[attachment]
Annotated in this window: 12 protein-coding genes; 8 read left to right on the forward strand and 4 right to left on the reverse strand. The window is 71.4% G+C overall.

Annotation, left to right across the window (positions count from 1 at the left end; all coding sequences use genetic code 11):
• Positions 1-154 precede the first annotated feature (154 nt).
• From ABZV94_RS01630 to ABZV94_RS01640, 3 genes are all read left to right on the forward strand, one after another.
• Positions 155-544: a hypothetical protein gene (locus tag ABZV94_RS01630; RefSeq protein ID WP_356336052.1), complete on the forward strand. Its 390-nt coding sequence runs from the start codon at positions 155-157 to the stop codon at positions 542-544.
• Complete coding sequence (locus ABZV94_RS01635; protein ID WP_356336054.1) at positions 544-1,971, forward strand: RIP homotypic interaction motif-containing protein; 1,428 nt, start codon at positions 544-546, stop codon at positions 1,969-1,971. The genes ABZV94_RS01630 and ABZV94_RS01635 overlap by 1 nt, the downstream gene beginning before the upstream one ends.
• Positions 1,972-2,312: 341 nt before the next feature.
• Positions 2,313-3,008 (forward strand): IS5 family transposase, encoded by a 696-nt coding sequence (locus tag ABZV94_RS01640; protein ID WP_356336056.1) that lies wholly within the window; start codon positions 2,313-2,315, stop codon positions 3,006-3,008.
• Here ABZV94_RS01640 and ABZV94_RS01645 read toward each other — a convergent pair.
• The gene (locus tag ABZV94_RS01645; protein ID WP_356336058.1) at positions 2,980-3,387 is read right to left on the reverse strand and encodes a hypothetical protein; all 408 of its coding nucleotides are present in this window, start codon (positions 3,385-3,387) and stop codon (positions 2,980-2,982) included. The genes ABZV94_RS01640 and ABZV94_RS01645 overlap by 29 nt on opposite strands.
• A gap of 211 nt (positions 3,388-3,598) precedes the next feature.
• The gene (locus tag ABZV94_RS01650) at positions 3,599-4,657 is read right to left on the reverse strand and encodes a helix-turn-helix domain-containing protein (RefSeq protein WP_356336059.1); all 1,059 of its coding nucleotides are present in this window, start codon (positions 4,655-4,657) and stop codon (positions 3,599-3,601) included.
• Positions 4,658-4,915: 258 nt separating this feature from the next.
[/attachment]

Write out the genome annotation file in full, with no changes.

Annotated in this window: 12 protein-coding genes; 8 read left to right on the forward strand and 4 right to left on the reverse strand. The window is 71.4% G+C overall.

Annotation, left to right across the window (positions count from 1 at the left end; all coding sequences use genetic code 11):
• Positions 1-154 precede the first annotated feature (154 nt).
• From ABZV94_RS01630 to ABZV94_RS01640, 3 genes are all read left to right on the forward strand, one after another.
• Positions 155-544: a hypothetical protein gene (locus tag ABZV94_RS01630; RefSeq protein ID WP_356336052.1), complete on the forward strand. Its 390-nt coding sequence runs from the start codon at positions 155-157 to the stop codon at positions 542-544.
• Complete coding sequence (locus ABZV94_RS01635; protein ID WP_356336054.1) at positions 544-1,971, forward strand: RIP homotypic interaction motif-containing protein; 1,428 nt, start codon at positions 544-546, stop codon at positions 1,969-1,971. The genes ABZV94_RS01630 and ABZV94_RS01635 overlap by 1 nt, the downstream gene beginning before the upstream one ends.
• Positions 1,972-2,312: 341 nt before the next feature.
• Positions 2,313-3,008 (forward strand): IS5 family transposase, encoded by a 696-nt coding sequence (locus tag ABZV94_RS01640; protein ID WP_356336056.1) that lies wholly within the window; start codon positions 2,313-2,315, stop codon positions 3,006-3,008.
• Here ABZV94_RS01640 and ABZV94_RS01645 read toward each other — a convergent pair.
• The gene (locus tag ABZV94_RS01645; protein ID WP_356336058.1) at positions 2,980-3,387 is read right to left on the reverse strand and encodes a hypothetical protein; all 408 of its coding nucleotides are present in this window, start codon (positions 3,385-3,387) and stop codon (positions 2,980-2,982) included. The genes ABZV94_RS01640 and ABZV94_RS01645 overlap by 29 nt on opposite strands.
• A gap of 211 nt (positions 3,388-3,598) precedes the next feature.
• The gene (locus tag ABZV94_RS01650) at positions 3,599-4,657 is read right to left on the reverse strand and encodes a helix-turn-helix domain-containing protein (RefSeq protein WP_356336059.1); all 1,059 of its coding nucleotides are present in this window, start codon (positions 4,655-4,657) and stop codon (positions 3,599-3,601) included.
• Positions 4,658-4,915: 258 nt separating this feature from the next.